Restore or Get Restored: The Effect of Control on Stress Reduction and Restoration in Virtual Nature Settings
Sustainability 2021, 13(4), 1995; https://doi.org/10.3390/su13041995 - 12 Feb 2021
Viewed by 925
Abstract
Virtual nature experiences can improve physiological and psychological well-being. Although there is ample research on the positive effects of nature, both in virtual and physical settings, we know little about potential moderators of restoration effects in virtual reality settings. According to theories of [...] Read more.
Virtual nature experiences can improve physiological and psychological well-being. Although there is ample research on the positive effects of nature, both in virtual and physical settings, we know little about potential moderators of restoration effects in virtual reality settings. According to theories of needs and control beliefs, it is plausible to assume that control over one’s actions affects how people respond to nature experiences. In this virtual reality (VR) experiment, 64 participants either actively navigated through a VR landscape or they were navigated by the experimenter. We measured their perceived stress, mood, and vitality before and after the VR experience as well as the subjective restoration outcome and the perceived restorativeness of the landscape afterwards. Results revealed that participants’ positive affective states increased after the VR experience, regardless of control. There was a main effect such that participants reported lower stress after the VR experience; however, this was qualified by an interaction showing that this result was only the case in the no control condition. These results unexpectedly suggest that active VR experiences may be more stressful than passive ones, opening pathways for future research on how handling of and navigating in VR can attenuate the effects of virtual nature. Full article
(This article belongs to the Special Issue Psychological Benefits of Walking or Staying in Forest Areas)
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Article
A Pragmatic Controlled Trial of Forest Bathing Compared with Compassionate Mind Training in the UK: Impacts on Self-Reported Wellbeing and Heart Rate Variability
Sustainability 2021, 13(3), 1380; https://doi.org/10.3390/su13031380 - 28 Jan 2021
Cited by 5 | Viewed by 2581
Abstract
Forest Bathing, where individuals use mindfulness to engage with nature, has been reported to increase heart rate variability and benefit wellbeing. To date, most Forest Bathing studies have been conducted in Asia. Accordingly, this paper reports the first pragmatic controlled trial of Forest [...] Read more.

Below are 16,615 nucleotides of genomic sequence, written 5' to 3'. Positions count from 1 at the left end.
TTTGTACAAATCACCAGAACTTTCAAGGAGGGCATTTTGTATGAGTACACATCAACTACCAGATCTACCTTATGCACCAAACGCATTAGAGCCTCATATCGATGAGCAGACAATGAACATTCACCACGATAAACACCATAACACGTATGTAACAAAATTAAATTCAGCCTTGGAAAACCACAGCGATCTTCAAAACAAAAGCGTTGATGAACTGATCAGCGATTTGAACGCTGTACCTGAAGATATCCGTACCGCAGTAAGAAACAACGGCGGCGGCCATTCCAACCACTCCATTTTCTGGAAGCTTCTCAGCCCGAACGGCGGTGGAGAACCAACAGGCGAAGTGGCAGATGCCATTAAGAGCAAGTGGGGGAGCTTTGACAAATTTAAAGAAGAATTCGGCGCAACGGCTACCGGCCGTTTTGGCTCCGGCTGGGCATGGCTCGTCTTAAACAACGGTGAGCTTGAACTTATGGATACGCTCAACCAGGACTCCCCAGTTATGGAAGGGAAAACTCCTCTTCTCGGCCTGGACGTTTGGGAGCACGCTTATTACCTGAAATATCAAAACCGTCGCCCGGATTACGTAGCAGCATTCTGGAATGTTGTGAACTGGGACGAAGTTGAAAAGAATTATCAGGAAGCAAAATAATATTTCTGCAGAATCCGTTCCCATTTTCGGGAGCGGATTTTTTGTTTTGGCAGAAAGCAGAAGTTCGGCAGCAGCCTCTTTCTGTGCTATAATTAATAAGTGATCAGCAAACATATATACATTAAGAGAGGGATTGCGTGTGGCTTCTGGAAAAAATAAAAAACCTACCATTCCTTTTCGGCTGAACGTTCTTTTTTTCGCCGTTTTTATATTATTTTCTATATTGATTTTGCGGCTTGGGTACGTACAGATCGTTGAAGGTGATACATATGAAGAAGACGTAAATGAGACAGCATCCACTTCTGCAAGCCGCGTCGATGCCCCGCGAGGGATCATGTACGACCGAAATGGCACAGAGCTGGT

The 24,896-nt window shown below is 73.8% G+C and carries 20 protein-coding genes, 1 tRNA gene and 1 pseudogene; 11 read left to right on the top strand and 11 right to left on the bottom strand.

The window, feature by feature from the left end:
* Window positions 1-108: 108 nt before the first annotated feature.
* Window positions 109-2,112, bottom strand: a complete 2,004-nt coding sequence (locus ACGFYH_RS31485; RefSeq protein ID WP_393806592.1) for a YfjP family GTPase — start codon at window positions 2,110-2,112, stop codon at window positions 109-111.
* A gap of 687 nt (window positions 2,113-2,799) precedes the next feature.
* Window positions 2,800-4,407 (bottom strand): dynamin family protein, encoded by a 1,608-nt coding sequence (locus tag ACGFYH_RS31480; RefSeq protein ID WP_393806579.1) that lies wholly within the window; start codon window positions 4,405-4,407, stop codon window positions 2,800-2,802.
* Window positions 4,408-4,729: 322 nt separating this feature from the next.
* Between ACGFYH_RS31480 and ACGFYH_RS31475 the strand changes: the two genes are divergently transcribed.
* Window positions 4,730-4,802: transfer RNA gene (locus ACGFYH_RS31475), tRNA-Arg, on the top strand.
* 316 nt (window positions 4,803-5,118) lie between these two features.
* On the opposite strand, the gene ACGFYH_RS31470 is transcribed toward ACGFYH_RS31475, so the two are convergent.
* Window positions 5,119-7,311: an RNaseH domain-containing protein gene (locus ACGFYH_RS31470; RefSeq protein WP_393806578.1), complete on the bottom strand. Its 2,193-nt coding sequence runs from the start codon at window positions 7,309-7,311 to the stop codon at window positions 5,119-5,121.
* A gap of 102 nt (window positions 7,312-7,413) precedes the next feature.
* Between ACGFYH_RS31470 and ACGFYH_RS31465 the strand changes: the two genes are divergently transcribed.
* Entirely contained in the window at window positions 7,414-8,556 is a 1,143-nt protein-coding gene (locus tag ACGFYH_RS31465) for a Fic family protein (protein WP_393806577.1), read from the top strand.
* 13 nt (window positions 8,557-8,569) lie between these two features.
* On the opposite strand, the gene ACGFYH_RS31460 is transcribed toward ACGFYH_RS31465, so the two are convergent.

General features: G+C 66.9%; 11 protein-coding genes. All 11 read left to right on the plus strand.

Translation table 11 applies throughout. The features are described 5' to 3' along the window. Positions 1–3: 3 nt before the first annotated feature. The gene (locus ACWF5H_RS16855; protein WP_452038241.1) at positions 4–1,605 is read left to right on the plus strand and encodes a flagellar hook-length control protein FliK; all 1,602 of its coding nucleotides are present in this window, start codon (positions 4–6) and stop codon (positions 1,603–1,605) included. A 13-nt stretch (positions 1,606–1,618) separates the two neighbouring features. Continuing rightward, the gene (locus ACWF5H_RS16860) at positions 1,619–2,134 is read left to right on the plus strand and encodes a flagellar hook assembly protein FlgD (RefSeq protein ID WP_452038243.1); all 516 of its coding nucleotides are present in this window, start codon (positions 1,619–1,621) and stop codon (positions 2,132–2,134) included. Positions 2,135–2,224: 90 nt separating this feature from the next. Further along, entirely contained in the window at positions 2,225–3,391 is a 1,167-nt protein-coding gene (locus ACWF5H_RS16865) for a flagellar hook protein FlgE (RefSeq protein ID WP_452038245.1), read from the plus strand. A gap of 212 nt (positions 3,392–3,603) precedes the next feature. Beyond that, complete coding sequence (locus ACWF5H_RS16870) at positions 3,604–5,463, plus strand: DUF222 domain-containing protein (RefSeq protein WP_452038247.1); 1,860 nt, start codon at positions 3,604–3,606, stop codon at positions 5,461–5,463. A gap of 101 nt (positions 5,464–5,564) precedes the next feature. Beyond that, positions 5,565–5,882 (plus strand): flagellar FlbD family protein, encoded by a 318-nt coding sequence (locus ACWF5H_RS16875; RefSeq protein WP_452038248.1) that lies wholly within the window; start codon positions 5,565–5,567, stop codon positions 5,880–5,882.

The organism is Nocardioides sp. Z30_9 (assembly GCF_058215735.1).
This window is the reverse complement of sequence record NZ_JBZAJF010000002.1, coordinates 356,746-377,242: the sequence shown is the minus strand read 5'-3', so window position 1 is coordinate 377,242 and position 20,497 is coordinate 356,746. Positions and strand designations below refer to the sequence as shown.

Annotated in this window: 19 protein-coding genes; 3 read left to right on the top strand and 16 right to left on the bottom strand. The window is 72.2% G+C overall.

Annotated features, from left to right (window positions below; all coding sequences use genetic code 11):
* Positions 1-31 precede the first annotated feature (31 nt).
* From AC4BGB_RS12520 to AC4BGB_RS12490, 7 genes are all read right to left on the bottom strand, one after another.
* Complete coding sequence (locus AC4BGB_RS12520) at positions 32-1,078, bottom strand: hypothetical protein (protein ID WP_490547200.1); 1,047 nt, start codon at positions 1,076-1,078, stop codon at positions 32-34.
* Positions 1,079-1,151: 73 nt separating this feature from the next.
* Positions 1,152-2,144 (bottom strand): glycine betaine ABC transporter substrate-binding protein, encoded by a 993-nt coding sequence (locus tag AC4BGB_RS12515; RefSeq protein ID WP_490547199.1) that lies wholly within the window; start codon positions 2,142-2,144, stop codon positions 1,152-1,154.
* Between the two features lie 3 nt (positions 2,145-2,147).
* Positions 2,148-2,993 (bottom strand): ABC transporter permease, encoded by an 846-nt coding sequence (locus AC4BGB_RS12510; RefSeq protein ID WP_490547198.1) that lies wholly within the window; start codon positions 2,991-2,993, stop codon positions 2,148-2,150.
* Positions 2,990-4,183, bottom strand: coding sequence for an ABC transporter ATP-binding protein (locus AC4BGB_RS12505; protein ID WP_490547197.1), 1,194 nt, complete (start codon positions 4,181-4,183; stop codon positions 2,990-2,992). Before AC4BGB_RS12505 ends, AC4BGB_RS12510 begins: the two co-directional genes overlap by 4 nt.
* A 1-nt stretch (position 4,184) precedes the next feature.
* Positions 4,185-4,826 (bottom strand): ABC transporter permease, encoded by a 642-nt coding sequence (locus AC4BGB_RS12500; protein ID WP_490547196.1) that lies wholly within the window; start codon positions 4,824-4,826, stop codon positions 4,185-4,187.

Forest Bathing, where individuals use mindfulness to engage with nature, has been reported to increase heart rate variability and benefit wellbeing. To date, most Forest Bathing studies have been conducted in Asia. Accordingly, this paper reports the first pragmatic controlled trial of Forest Bathing in the United Kingdom, comparing Forest Bathing with a control comprising an established wellbeing intervention also known to increase heart rate variability called Compassionate Mind Training. Sixty-one university staff and students (50 females, 11 males) were allocated to (i) Forest Bathing, (ii) Compassionate Mind Training or (iii) Forest Bathing combined with Compassionate Mind Training. Wellbeing and heart rate variability were measured at baseline, post-intervention and three-months follow-up. There were improvements in positive emotions, mood disturbance, rumination, nature connection and compassion and 57% of participants showed an increase in heart rate variability. There were no significant differences between conditions, showing that Forest Bathing had equivalence with an established wellbeing intervention. The findings will help healthcare providers and policy makers to understand the effects of Forest Bathing and implement it as a feasible social prescription to improve wellbeing. Future research needs to involve clinical populations and to assess the effects of Forest Bathing in a fully powered randomised controlled trial. Full article
(This article belongs to the Special Issue Psychological Benefits of Walking or Staying in Forest Areas)
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Review

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Review
Effect of Nature Walks on Depression and Anxiety: A Systematic Review
Sustainability 2021, 13(7), 4015; https://doi.org/10.3390/su13074015 - 04 Apr 2021
Cited by 3 | Viewed by 2077
Abstract
The benefits of nature for our health have been an increasing research focus in recent years. In the context of a global increase in mental health diagnoses, the potential health benefits of nature have attracted attention. One practical nature treatment is to walk [...] Read more.
The benefits of nature for our health have been an increasing research focus in recent years. In the context of a global increase in mental health diagnoses, the potential health benefits of nature have attracted attention. One practical nature treatment is to walk in nature. However, evidence for this practice on mental health has not been comprehensively appraised to date. This systematic review synthesized the effects of nature walks for depression and anxiety, and evaluated the methodological rigor of studies. Academic databases including ProQuest, PsycINFO, Science Direct, and Google Scholar were utilized to identify eligible articles, which were examined using the Newcastle–Ottawa Scale. Of 385 articles initially retrieved, 12 studies met all the eligibility criteria (nine pre-post within-subject studies, two quasi-experimental studies, and one experimental between-subjects study). These studies demonstrated that nature walks were effective for state anxiety but not generalized anxiety and the effects for depression were inconsistent. Findings indicate that nature walks may be effective for mental health, especially for reducing state anxiety. However, the quality of the included studies varied, and sample sizes were small, suggesting a need for more rigorous and large-scale research. Full article
(This article belongs to the Special Issue Psychological Benefits of Walking or Staying in Forest Areas)